TransCanada Takes On Obama Administration - Here's What Investors Should Expect

| About: TransCanada Corporation (TRP)


TransCanada is taking legal action against the US government, which blocked its Keystone XL pipeline.

The company will book write down charges of C$2.5 billion to C$2.9 billion in the fourth quarter.

The update is not entirely unexpected.

Still, TransCanada has taken a bold decision.

Last week, TransCanada (NYSE:TRP), one of the leading energy infrastructure companies of North America, said that it will take legal action against the US government after its plan to construct the 1,179-mile Keystone XL oil pipeline was rejected by the Obama Administration.

For the last seven years, TransCanada has been trying to get an approval for developing the 830,000 barrels a day pipeline that would have primarily taken crude from Canadian oil sands as well as 100,000 barrels a day of North Dakota oil to refineries along the Gulf Coast. The company has been facing stiff opposition from Obama administration which finally rejected the project in November, saying that cross-border line was not in the US interest and could undermine the country's global leadership in fighting the climate change.

Two months later, on Jan. 6, TransCanada filed a notice to begin a Chapter -11 claim under the North American Free Trade Agreement (NAFTA), claiming that the rejection related to the C$8 billion project was "arbitrary and unjustified." The company is seeking more than $15 billion in costs and damages. The midstream energy firm will likely claim that the decision was politically motivated and it has been unfairly treated, given the company met the conditions US administration applied when it approved similar cross-border projects previously and the U.S. State Department's environment review had already concluded that Keystone XL won't have any meaningful impact on greenhouse emissions.

In addition to this, TransCanada has filed a lawsuit in US federal court in Texas, claiming that President Obama exceeded his constitutional powers when he rejected the project. In this lawsuit, TransCanada isn't seeking any damages, but wants the rejection overturned and a ruling that says the president can't block construction.

TransCanada also said that due to the denial, it is now reviewing the C$4.3 billion carrying value invested in Keystone XL and will book write down charges of C$2.5 billion to C$2.9 billion (after-tax) in the fourth quarter.

TransCanada's decision to take the legal action is not entirely unexpected. In my previous articles (here and here), I wrote that the company had a couple of options on its table if its application gets rejected, and one of these was that it can seek remedies under the energy chapter of NAFTA. Moreover, the large write down for the fourth quarter was also anticipated. Previously, I wrote that a large chunk of what the company has already spent on Keystone XL will be likely written off as non-cash charges in the fourth quarter. Some of the Keystone XL line and equipment will likely be utilized on other projects.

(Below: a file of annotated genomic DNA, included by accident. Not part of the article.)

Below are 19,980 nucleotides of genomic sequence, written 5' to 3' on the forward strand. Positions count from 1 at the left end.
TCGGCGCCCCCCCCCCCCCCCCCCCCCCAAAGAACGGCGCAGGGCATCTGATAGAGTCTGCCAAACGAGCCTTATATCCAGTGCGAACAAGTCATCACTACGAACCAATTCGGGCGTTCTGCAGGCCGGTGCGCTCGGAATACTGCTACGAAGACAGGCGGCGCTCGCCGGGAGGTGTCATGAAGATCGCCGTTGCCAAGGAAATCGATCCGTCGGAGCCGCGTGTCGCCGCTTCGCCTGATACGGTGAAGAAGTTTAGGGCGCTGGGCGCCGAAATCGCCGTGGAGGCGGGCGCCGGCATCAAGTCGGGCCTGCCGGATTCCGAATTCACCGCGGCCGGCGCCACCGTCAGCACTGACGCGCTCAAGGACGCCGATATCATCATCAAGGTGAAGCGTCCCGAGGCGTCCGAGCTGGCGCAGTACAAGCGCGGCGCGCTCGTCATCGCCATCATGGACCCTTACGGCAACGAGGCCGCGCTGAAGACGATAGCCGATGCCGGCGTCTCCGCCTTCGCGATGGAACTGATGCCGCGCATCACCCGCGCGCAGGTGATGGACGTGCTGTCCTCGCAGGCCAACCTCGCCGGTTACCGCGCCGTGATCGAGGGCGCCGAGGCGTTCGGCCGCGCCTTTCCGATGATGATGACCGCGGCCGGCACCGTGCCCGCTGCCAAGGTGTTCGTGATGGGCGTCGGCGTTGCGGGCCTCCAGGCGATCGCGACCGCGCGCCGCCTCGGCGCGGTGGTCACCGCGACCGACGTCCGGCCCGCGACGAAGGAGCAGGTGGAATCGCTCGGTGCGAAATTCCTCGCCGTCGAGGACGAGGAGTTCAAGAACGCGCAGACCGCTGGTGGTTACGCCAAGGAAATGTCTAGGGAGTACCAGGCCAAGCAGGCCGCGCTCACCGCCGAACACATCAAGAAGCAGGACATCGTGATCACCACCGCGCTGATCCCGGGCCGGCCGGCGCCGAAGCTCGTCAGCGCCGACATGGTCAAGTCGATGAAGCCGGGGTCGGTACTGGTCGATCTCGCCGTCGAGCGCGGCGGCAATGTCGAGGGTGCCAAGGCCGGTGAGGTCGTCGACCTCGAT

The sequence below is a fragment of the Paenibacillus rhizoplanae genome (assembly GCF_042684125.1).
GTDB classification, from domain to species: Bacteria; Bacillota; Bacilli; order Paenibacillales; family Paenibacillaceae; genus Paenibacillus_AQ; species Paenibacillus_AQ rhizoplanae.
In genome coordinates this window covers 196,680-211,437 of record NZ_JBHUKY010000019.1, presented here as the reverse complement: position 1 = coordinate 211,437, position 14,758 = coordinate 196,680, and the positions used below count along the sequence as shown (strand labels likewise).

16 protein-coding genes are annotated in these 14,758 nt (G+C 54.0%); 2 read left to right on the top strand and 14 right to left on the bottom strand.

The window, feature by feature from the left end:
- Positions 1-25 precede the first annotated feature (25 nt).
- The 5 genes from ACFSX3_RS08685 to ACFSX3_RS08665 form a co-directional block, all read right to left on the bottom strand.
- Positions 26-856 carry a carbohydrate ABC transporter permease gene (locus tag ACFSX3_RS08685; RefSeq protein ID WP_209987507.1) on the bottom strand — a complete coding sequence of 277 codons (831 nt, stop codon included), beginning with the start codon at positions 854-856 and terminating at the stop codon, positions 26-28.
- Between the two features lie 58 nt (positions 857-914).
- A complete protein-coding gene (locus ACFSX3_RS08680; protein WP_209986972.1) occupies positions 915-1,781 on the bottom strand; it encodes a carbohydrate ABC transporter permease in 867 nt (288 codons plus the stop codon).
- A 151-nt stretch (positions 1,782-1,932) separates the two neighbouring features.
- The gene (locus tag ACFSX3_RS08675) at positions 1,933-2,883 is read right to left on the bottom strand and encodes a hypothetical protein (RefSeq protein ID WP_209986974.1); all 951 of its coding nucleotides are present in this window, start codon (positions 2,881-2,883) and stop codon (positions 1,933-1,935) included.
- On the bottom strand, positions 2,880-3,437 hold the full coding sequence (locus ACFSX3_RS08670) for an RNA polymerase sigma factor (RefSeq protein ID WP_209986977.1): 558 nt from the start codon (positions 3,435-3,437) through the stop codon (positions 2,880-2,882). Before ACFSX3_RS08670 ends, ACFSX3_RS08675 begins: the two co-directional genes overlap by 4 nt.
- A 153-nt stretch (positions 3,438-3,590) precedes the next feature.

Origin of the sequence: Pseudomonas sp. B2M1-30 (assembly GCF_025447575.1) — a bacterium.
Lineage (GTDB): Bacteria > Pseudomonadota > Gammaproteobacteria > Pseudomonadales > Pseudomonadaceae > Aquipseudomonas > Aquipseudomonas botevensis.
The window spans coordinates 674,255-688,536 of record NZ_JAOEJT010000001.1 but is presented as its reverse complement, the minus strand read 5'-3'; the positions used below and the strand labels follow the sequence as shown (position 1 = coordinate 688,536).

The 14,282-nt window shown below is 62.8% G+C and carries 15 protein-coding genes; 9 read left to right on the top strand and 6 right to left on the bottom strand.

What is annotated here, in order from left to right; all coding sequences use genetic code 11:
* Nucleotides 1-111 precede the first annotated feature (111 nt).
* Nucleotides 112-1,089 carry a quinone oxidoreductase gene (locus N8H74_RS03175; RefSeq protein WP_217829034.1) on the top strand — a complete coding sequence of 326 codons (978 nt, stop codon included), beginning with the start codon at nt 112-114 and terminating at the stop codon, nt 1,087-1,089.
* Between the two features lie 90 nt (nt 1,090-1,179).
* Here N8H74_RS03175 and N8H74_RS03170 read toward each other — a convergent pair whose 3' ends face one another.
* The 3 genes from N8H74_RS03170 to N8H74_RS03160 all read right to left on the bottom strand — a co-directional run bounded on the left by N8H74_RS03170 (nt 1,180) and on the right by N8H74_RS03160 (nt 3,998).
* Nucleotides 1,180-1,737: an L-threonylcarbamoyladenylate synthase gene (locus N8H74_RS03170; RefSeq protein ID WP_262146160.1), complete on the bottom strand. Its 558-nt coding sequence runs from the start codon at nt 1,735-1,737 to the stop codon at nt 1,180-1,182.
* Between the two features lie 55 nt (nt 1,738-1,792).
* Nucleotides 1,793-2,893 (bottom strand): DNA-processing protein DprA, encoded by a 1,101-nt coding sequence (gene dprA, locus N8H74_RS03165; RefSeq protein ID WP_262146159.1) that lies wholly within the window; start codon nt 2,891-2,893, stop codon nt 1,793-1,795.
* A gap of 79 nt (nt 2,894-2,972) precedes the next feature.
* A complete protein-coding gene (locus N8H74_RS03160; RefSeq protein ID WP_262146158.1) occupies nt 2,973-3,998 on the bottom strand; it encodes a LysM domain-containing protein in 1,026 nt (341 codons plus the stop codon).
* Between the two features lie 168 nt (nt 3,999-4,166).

Still, TransCanada has taken a bold decision. The company could have constructed a rail loop that would connect pipelines on both sides of the border, bypassing the need to get a presidential permit. TransCanada also had the option to wait for a Republican president, given most of the Republican politicians have been in favor of the pipeline, and make another application after this year's presidential elections. But the company is seeking $15 billion in damages from NAFTA and wants US court to overthrow the president's denial and close the doors for future action by any other president on the construction of a similar cross-border pipeline (that's something which NAFTA can't do).

TransCanada will be fighting against a formidable opponent that has always emerged victorious from every Chapter-11 NAFTA case. The company, with its limited resources and amid the energy downturn, will be up against the State Department's legal team, which includes some of the best and brightest lawyers in the country. I believe a settlement looks like a far more likely outcome than TransCanada actually winning the case. Perhaps the company just wants to send a strong message to President Obama and the Democrats.

It is highly unlikely that TransCanada will eventually get $15 billion, or anything this year. Rather, the update has confirmed that the company's bottom-line will take a big hit in the fourth quarter.

But TransCanada investors shouldn't lose sight of the big picture - TransCanada has a number of mega-projects in its pipeline with low regulatory risks and high probability of execution, such as the 1.1 million barrels a day Energy East pipeline which is significantly bigger than Keystone XL. In addition to Energy East, TransCanada also has C$15 billion of commercially secured major projects and C$13 billion of small-scale projects which will begin to contribute to earnings from next year. The projects will drive 8% to 14% earnings growth and 8% to 10% dividend growth each year through the end of the decade.

Disclosure: I/we have no positions in any stocks mentioned, and no plans to initiate any positions within the next 72 hours.

I wrote this article myself, and it expresses my own opinions. I am not receiving compensation for it (other than from Seeking Alpha). I have no business relationship with any company whose stock is mentioned in this article.

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